Please, never ask a soldier if they killed anyone. It's a pointless question, because the ones that have won't want to tell you, and the ones that haven't will be only too happy to spin you a tale that means less than nothing.

17 comments:

  1. Anonymous1/10/07 07:28

    Once again a huge thank you for teaching us here at home how to do better by all of you. You're tremendous! As my family looks ahead to the return of a loved one from the box, I will heed your advise and try to pass it on to as many as I can. I don't know why sometimes it just seems impossible for our brain to tell our mouths to shut! Be patient with us ignorant fools and give yourself time to get in the swing of things!

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  2. Anonymous1/10/07 11:23

    It's a cruel paradox that troops sneer at civilians for "not knowing what it's really like" and then not being able to tell them when they genuinely want to know. Recently I saw a friend who has been "over there" since the beginning. He says the past year has been hard because "we're losing and no one will admit it." That's hard to hear when you know someone has invested so much of himself in the effort. Personally, I can't imagine asking someone if he killed someone. What a personal question. Good luck, TD. We know you're strong!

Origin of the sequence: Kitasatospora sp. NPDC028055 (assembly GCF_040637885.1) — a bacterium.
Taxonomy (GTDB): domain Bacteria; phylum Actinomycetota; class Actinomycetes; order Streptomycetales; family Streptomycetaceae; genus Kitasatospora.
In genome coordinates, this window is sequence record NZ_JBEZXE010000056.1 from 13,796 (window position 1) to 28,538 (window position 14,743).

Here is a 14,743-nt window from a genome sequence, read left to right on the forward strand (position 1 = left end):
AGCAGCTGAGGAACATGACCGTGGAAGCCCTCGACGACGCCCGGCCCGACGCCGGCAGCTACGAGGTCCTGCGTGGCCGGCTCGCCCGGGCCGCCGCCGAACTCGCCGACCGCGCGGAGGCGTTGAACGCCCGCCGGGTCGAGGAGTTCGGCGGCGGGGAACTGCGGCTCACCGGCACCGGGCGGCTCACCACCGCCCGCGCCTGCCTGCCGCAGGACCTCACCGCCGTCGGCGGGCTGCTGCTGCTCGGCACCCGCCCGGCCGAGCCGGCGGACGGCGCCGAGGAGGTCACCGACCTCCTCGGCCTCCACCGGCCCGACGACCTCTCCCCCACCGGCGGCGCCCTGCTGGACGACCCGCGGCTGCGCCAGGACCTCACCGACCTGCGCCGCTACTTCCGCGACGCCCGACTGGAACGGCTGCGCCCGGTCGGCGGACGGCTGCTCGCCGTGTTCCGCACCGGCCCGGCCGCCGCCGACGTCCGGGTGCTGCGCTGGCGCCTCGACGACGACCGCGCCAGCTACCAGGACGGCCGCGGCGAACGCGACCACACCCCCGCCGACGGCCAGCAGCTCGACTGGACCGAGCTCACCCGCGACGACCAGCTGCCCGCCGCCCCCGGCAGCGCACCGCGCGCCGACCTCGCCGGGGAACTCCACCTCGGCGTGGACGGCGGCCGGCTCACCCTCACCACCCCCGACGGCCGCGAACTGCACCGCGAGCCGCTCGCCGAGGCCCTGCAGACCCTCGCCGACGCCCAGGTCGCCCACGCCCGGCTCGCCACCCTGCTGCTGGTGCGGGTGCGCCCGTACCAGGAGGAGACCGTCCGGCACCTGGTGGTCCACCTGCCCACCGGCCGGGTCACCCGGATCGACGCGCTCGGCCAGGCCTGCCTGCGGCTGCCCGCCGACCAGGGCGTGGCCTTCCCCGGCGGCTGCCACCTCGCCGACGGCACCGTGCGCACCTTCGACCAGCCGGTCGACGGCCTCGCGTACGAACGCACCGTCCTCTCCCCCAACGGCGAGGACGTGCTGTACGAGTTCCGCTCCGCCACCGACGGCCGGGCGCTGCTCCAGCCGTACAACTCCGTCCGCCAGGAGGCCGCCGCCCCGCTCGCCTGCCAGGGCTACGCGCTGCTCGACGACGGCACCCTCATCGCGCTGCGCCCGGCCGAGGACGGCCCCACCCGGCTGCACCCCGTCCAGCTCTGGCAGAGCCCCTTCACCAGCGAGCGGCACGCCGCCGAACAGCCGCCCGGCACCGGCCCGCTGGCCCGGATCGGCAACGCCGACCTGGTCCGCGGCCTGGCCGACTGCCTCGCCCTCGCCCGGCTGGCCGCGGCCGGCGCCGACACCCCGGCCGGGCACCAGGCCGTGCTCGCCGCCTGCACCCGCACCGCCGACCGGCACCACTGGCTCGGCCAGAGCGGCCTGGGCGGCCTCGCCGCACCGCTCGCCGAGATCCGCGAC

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  3. Anonymous1/10/07 14:09

    Wow! I wish you had posted this 5 days ago :) I never would have asked my just redeployed brother "Is is as bad as the mainstream media makes it out to be?" But I asked because all the pics I saw when he was gone were very somber and now I see smiling pics. He always spins a great story and his narration of the video someone else took of him was priceless - we laughed so hard.